In the second term this year our Year 11 boys won through to the finals of the Stock Market Challenge, coming a very creditable fourth place out of a large number of schools across the region in the initial competition. Past pupil Matthew Ward, who is now on a Higher Apprenticeship with PwC, mentored the College team and gave a very good presentation on the opportunities available at the firm. Matthew is pictured below with some members of the Year 11 Business Studies class.
In the CME offices, Belfast, on the 13th March, 4 Year 11 Business Studies pupils attended the Global Stock Market Challenge Belfast Finals. During the final, pupils were given a client who they had to make investments for based on their preferences and background. Following that, a presentation was given by the group to two judges and the other schools about why they invested in certain companies and the strategies they employed. After a poor start on the opening day of trading on the stock market, the pupils managed to come in 2nd place in the investment challenge and overall placed 4th. They faced some stiff competition from local schools and did the College proud. Pupils involved were Eoin Hackett, Sean Hagans, Christopher McLean and James McEwan.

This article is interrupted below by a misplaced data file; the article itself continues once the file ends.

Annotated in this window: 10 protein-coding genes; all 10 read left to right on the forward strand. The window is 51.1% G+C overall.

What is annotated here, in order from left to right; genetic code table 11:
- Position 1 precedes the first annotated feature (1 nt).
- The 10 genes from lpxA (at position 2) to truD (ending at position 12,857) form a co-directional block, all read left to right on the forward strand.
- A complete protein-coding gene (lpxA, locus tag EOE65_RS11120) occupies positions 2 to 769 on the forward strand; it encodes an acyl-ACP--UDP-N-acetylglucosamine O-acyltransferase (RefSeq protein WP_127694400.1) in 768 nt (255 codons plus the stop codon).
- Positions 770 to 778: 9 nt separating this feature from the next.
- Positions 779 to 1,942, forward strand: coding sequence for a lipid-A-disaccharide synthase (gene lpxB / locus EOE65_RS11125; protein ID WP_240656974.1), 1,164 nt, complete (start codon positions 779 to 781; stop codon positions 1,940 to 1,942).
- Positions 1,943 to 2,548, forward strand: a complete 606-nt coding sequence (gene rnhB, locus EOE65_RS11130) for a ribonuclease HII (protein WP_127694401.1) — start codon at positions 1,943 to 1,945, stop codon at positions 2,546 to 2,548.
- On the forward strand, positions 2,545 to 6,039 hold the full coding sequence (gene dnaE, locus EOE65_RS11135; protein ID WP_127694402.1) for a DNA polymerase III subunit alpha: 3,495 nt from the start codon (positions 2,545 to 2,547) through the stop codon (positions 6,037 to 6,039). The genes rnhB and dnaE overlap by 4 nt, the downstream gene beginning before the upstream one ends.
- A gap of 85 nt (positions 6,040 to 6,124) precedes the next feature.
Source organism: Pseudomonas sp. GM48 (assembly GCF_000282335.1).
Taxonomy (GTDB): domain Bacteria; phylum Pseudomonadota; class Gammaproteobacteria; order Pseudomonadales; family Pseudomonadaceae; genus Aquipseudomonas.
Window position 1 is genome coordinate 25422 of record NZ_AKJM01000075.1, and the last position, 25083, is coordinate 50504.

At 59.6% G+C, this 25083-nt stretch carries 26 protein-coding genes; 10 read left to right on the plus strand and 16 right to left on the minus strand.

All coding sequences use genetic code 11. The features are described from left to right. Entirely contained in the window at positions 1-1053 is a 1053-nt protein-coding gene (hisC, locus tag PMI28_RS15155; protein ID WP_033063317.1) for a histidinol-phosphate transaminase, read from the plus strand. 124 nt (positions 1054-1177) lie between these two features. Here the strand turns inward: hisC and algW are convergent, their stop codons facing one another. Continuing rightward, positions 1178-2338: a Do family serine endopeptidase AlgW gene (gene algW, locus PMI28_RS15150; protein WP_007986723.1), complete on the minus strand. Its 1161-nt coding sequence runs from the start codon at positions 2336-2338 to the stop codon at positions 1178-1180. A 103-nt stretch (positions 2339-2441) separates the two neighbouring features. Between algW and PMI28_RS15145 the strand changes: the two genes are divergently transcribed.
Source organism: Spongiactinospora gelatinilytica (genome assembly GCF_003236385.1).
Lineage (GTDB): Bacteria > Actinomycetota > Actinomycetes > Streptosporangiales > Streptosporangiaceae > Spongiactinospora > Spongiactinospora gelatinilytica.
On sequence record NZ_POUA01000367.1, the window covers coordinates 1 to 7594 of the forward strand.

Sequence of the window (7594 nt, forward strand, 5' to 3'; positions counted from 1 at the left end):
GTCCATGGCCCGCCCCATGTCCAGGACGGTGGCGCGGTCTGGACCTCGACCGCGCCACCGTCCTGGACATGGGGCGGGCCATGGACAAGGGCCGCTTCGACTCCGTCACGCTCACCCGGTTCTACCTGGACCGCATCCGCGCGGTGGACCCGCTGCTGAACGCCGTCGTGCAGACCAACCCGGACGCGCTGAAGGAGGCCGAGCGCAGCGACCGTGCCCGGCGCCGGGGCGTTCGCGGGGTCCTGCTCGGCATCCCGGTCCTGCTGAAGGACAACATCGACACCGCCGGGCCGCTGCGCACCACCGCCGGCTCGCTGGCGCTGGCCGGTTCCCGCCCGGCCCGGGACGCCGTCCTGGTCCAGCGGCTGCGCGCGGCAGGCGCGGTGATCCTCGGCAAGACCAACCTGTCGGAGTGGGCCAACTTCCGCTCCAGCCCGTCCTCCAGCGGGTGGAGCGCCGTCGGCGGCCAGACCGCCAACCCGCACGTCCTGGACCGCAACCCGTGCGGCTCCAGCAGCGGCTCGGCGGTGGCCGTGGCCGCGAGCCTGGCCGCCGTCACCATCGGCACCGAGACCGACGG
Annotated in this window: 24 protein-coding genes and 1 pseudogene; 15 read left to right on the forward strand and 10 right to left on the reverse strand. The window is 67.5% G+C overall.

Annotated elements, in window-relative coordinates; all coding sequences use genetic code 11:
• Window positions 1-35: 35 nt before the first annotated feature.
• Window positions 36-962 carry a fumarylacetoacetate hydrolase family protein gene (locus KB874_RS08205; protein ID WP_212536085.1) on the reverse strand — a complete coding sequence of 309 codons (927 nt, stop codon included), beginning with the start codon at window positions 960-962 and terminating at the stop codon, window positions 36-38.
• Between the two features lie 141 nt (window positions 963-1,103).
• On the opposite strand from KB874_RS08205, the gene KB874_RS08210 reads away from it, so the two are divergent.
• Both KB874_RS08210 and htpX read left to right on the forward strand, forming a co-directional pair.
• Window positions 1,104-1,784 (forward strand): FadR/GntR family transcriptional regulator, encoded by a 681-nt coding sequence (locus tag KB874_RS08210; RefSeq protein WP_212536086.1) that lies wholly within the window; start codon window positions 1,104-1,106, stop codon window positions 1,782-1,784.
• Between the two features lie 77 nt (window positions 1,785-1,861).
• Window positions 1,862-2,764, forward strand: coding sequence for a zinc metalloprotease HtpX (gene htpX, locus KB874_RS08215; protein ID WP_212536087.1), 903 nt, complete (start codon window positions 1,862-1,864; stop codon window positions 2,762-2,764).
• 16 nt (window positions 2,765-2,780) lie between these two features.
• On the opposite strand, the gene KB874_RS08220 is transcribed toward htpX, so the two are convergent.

In order to facilitate Year 12’s work on their Controlled Assessment a visit to the Lisburn plant of Coca-Cola HBC Northern Ireland was organised on January 16th 2018. Our visit included a DVD presentation, showcasing the 125 year history of Coca-Cola and how Northern Ireland businessman Tom Robinson first brought the Coca-Cola bottling operation to the island of Ireland; a guided gallery tour of the main production facility, to experience a ‘bird’s eye view’ of how their products are manufactured, bottled, packaged and stored; and an opportunity to explore the world of Coca-Cola, their connection to the Coca-Cola Hellenic Bottling Company, their commitment to Corporate Social Responsibility, and their involvement in the local community in Lisburn.